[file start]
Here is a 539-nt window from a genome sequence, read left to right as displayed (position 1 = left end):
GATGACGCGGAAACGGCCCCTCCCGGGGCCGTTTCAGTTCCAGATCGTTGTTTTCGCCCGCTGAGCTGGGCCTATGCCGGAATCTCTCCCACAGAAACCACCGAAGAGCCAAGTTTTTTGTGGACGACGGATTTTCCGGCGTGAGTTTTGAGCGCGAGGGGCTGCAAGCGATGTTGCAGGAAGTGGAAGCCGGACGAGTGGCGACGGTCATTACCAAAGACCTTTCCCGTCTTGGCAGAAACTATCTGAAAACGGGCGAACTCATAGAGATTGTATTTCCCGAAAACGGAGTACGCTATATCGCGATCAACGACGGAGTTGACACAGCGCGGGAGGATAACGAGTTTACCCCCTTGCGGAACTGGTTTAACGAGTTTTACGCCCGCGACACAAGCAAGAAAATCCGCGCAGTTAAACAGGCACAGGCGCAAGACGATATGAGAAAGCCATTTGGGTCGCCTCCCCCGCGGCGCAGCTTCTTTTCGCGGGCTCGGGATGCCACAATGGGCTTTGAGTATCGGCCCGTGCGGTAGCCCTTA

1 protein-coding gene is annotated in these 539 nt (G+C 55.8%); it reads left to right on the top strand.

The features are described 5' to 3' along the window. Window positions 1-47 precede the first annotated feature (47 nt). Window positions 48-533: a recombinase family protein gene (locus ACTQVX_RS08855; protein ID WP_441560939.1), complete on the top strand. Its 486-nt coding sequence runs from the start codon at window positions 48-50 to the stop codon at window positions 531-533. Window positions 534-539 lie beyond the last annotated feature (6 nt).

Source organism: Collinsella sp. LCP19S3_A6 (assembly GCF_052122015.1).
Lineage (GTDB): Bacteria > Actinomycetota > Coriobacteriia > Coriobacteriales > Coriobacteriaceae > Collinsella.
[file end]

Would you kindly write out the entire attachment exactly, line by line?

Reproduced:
Here is a 539-nt window from a genome sequence, read left to right as displayed (position 1 = left end):
GATGACGCGGAAACGGCCCCTCCCGGGGCCGTTTCAGTTCCAGATCGTTGTTTTCGCCCGCTGAGCTGGGCCTATGCCGGAATCTCTCCCACAGAAACCACCGAAGAGCCAAGTTTTTTGTGGACGACGGATTTTCCGGCGTGAGTTTTGAGCGCGAGGGGCTGCAAGCGATGTTGCAGGAAGTGGAAGCCGGACGAGTGGCGACGGTCATTACCAAAGACCTTTCCCGTCTTGGCAGAAACTATCTGAAAACGGGCGAACTCATAGAGATTGTATTTCCCGAAAACGGAGTACGCTATATCGCGATCAACGACGGAGTTGACACAGCGCGGGAGGATAACGAGTTTACCCCCTTGCGGAACTGGTTTAACGAGTTTTACGCCCGCGACACAAGCAAGAAAATCCGCGCAGTTAAACAGGCACAGGCGCAAGACGATATGAGAAAGCCATTTGGGTCGCCTCCCCCGCGGCGCAGCTTCTTTTCGCGGGCTCGGGATGCCACAATGGGCTTTGAGTATCGGCCCGTGCGGTAGCCCTTA

1 protein-coding gene is annotated in these 539 nt (G+C 55.8%); it reads left to right on the top strand.

The features are described 5' to 3' along the window. Window positions 1-47 precede the first annotated feature (47 nt). Window positions 48-533: a recombinase family protein gene (locus ACTQVX_RS08855; protein ID WP_441560939.1), complete on the top strand. Its 486-nt coding sequence runs from the start codon at window positions 48-50 to the stop codon at window positions 531-533. Window positions 534-539 lie beyond the last annotated feature (6 nt).

Source organism: Collinsella sp. LCP19S3_A6 (assembly GCF_052122015.1).
Lineage (GTDB): Bacteria > Actinomycetota > Coriobacteriia > Coriobacteriales > Coriobacteriaceae > Collinsella.